- Tunisian officials say explosives from Libya used in attack
- Government has said chaos from Libya is spilling over border
Islamic State claimed the suicide bombing of a security forces bus in Tunis, as Tunisian officials said the military-grade explosives used in the blast came from neighboring Libya. Twelve people were killed in the assault in the capital.
The bombing, the third major terrorist attack in Tunisia this year, prompted President Beji Caid Essebsi to declare a state of emergency, only weeks after he lifted restrictions imposed after a gunman killed 38 tourists in the resort area of Sousse in June.
Initial studies of the Tunis blast site established that a suicide belt containing about 10 kilograms (22 pounds) of explosive was used, the Interior Ministry said on Wednesday. The device contained Semtex similar to that found in suicide belts smuggled in from Libya and seized in 2014, it said. Police are analyzing the DNA of a 13th body found at the scene believed to be that of the bomber.
Officials have repeatedly said the chaos in Libya is spilling across the border, undermining efforts to revive an economy where high unemployment has been partly blamed for stoking sporadic unrest since the ouster of former President Zine El Abidine Ben Ali in 2011.
Tunisia’s National Security Council on Wednesday ordered the frontier with Libya closed for 15 days and called for tighter checks at all other land and sea borders, according to the Mosaique FM radio station.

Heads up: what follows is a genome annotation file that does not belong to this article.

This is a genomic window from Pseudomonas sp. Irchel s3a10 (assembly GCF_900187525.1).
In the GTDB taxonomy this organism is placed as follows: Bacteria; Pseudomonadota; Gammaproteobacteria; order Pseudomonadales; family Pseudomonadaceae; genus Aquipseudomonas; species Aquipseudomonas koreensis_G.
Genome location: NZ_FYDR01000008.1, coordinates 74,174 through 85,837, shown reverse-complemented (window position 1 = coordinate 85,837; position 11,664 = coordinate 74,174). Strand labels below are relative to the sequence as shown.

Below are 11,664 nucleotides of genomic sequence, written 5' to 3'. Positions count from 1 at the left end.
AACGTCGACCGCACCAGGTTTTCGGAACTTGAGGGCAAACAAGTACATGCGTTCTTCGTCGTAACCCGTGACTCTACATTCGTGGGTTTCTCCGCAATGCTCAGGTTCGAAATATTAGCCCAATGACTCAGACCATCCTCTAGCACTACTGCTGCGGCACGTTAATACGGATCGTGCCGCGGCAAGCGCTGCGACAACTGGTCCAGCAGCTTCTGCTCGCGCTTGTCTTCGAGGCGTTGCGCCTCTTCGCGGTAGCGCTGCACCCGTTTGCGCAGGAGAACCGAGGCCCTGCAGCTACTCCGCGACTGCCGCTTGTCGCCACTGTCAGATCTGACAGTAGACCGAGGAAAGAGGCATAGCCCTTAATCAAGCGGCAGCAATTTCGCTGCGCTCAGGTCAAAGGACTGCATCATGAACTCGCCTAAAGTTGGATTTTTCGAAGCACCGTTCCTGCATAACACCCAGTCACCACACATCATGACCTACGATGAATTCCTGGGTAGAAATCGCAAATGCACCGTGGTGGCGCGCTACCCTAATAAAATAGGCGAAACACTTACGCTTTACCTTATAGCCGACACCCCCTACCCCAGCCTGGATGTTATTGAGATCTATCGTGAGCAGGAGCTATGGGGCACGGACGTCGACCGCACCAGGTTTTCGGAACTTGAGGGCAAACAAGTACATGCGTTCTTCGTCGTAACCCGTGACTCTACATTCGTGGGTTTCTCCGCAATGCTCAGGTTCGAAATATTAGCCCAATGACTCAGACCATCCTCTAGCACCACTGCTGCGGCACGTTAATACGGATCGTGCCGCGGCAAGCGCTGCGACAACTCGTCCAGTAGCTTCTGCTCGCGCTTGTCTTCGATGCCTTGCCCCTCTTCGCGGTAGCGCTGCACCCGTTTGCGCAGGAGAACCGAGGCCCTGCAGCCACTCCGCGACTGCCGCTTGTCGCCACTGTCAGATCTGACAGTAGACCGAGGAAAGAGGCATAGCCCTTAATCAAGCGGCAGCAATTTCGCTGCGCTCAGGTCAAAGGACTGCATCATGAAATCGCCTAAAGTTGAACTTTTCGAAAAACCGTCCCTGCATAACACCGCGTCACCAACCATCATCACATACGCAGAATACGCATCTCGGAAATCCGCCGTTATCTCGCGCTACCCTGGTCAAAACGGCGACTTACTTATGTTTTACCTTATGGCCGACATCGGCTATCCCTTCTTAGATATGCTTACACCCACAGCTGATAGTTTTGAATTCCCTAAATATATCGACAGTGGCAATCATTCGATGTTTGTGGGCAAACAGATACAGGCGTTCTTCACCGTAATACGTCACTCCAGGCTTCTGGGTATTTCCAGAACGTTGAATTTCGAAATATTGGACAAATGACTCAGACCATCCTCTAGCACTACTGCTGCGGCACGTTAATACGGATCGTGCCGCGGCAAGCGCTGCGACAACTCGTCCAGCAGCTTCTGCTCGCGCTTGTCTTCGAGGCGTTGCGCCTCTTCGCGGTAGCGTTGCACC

In July, Tunisia said it would build a barrier along the frontier with Libya -- where it said the Sousse attacker was armed and trained -- that will stretch about 100 miles (160 kilometers) inland from the coast. Law and order in Libya has collapsed as two rival governments, allied militias and groups including Islamic State vie for influence. The latter claimed responsibility for the Tunis bombing in a statement on social media.
As details of the suicide bombing emerged, Tunis went into lock down. The central Habib Bourguiba avenue remained closed to traffic on Wednesday, while security was boosted at the Tunis-Carthage airport and sensitive tourist sites. The country’s largest union, the General Union of Tunisian Workers or UGTT, canceled a planned private sector strike.
Other events did go ahead, including a film festival.
“I came here with my friends to see a film and above all to say clearly, out loud to the terrorists, that we aren’t afraid and we’re going to defend joy and life through cinema and art,” Ines Amri, a 22-year-old law student, said outside the venue for the Carthage Film Festival.
It was the first time that Tunisian security forces have been targeted in such a way in the capital, though dozens have been killed since 2012 in battles with militants in the Mount Chaambi area on the border with Algeria.
“Terrorists are diversifying their attacks and bringing the terrorism of the mountains to the capital,” UGTT chief Houcine Abassi said in a press conference on Wednesday. He called for a new strategy against terrorism.
Tunisia has largely avoided the turmoil and violence that swept the region in recent years and is often described as the sole success of the Arab Spring uprisings.
The yield on Tunisia’s $1 billion of 5.75 percent Eurobonds due in 2025 reached 7.42 percent, the highest since it was sold in January, data compiled by Bloomberg show.